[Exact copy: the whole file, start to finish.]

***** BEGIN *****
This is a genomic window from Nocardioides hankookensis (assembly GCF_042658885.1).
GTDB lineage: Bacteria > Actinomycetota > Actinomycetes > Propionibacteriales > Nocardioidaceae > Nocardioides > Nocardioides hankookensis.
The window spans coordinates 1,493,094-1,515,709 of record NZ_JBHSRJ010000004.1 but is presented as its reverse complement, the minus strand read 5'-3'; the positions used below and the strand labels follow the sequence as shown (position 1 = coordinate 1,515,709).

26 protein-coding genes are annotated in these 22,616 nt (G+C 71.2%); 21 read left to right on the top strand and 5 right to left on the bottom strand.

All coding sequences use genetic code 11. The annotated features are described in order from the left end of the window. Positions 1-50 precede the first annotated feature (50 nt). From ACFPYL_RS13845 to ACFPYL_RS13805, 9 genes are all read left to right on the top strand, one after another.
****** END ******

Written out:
This is a genomic window from Nocardioides hankookensis (assembly GCF_042658885.1).
GTDB lineage: Bacteria > Actinomycetota > Actinomycetes > Propionibacteriales > Nocardioidaceae > Nocardioides > Nocardioides hankookensis.
The window spans coordinates 1,493,094-1,515,709 of record NZ_JBHSRJ010000004.1 but is presented as its reverse complement, the minus strand read 5'-3'; the positions used below and the strand labels follow the sequence as shown (position 1 = coordinate 1,515,709).

26 protein-coding genes are annotated in these 22,616 nt (G+C 71.2%); 21 read left to right on the top strand and 5 right to left on the bottom strand.

All coding sequences use genetic code 11. The annotated features are described in order from the left end of the window. Positions 1-50 precede the first annotated feature (50 nt). From ACFPYL_RS13845 to ACFPYL_RS13805, 9 genes are all read left to right on the top strand, one after another.